IBM Tunes Dense Servers for Telcos
- By Scott Bekker
IBM Corp. this week released a pair of rack-dense servers for telecommunications customers.
The two-processor servers run Windows 2000 or Linux. IBM is branding the new boxes as the IBM eServer x300 DC Power Model and the IBM eServer x330 DC Power Model.
The major tweak to the servers for telecommunications customers, including network equipment providers, carriers and service providers, is the addition of 48V DC (direct current) battery-backed infrastructure to keep the servers running regardless of AC power conditions.
IBM used its 1U chassis for the new servers, allowing for 42 to fit in a single rack.
Also, IBM's daisy-chaining technique, officially called Cable Chaining Technology, allows Big Blue to eliminate the keyboard, video and mouse (KVM) switchboxes commonly used in such server racks.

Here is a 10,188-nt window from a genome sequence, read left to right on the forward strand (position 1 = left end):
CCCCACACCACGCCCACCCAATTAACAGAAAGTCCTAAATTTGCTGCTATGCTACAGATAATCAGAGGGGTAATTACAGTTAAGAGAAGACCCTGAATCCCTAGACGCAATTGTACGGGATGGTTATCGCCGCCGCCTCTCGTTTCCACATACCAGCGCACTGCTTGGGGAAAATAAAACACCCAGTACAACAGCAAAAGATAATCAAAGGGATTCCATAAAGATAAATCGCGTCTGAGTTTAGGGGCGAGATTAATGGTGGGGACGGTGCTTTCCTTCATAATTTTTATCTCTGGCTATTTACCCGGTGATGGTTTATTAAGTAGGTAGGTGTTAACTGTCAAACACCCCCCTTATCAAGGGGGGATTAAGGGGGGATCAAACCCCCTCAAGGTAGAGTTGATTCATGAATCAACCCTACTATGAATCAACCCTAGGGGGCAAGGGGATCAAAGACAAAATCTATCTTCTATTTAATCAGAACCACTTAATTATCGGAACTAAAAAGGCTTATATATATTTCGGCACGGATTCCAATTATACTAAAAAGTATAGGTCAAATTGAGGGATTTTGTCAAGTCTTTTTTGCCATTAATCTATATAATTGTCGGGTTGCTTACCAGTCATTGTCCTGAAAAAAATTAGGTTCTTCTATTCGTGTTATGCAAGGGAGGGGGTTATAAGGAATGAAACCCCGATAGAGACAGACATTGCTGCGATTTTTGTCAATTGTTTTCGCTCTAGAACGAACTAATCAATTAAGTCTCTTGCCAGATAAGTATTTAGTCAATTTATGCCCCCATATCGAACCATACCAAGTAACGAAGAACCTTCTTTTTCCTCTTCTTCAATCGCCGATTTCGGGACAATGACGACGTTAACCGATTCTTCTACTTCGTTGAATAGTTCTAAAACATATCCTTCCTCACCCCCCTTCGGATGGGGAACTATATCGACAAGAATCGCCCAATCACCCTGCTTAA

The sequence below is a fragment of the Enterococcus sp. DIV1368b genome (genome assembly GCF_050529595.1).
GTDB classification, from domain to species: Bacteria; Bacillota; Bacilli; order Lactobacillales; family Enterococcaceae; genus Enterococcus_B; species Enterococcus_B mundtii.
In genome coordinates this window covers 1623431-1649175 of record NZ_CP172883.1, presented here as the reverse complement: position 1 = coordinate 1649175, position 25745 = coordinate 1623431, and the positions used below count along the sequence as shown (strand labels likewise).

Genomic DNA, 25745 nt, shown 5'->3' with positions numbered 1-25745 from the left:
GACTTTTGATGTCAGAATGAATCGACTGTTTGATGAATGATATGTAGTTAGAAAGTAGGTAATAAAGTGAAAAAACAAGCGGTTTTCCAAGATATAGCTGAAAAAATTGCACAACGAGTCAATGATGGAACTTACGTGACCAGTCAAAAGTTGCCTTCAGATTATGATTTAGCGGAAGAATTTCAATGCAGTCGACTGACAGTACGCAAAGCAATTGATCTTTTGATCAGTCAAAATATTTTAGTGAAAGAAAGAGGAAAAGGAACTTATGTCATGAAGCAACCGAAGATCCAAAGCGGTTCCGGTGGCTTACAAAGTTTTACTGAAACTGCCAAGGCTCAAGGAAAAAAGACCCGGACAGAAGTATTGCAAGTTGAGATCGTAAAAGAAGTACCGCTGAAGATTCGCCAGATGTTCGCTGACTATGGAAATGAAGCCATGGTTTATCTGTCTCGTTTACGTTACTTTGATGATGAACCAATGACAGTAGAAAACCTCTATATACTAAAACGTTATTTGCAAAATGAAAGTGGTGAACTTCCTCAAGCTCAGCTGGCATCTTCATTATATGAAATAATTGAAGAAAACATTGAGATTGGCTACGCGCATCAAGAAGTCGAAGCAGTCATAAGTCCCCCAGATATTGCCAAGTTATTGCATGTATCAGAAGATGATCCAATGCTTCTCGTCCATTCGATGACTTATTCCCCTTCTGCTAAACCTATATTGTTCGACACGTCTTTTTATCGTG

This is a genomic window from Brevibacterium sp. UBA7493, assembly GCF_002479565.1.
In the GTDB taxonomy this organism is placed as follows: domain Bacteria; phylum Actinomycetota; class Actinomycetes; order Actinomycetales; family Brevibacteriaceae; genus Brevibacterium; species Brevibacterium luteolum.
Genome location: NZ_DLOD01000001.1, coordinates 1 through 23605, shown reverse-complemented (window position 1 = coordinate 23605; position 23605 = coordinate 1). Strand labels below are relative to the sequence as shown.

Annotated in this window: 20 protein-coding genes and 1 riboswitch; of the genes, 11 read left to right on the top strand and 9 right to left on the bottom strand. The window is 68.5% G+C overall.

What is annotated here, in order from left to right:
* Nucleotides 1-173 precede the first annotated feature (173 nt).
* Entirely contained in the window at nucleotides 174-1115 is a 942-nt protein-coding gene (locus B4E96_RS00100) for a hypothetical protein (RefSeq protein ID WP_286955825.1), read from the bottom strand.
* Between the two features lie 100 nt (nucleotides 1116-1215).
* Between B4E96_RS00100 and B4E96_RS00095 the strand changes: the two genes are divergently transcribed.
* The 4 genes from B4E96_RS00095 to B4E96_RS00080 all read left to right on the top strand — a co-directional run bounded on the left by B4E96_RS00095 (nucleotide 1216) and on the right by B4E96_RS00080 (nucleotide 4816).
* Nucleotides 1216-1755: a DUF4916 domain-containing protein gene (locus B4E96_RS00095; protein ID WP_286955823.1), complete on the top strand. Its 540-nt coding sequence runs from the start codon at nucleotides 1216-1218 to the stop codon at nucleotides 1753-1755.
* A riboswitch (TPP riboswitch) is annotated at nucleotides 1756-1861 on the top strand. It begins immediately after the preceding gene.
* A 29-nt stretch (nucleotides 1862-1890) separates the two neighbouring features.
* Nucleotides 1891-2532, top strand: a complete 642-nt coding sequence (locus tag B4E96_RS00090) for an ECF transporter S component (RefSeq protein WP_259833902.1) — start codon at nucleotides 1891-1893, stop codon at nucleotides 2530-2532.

IBM's approach involves a single cable connecting each server to the one above it.
IBM claims the step eliminates 300 feet of cable and up to six of the switchboxes per standard 42U rack. A company spokeswoman says the method saves customers about $7,000 per rack in cabling costs.
The servers also feature the self-diagnostic technology common to many of the eServers.
Scott Bekker is editor in chief of Redmond Channel Partner magazine.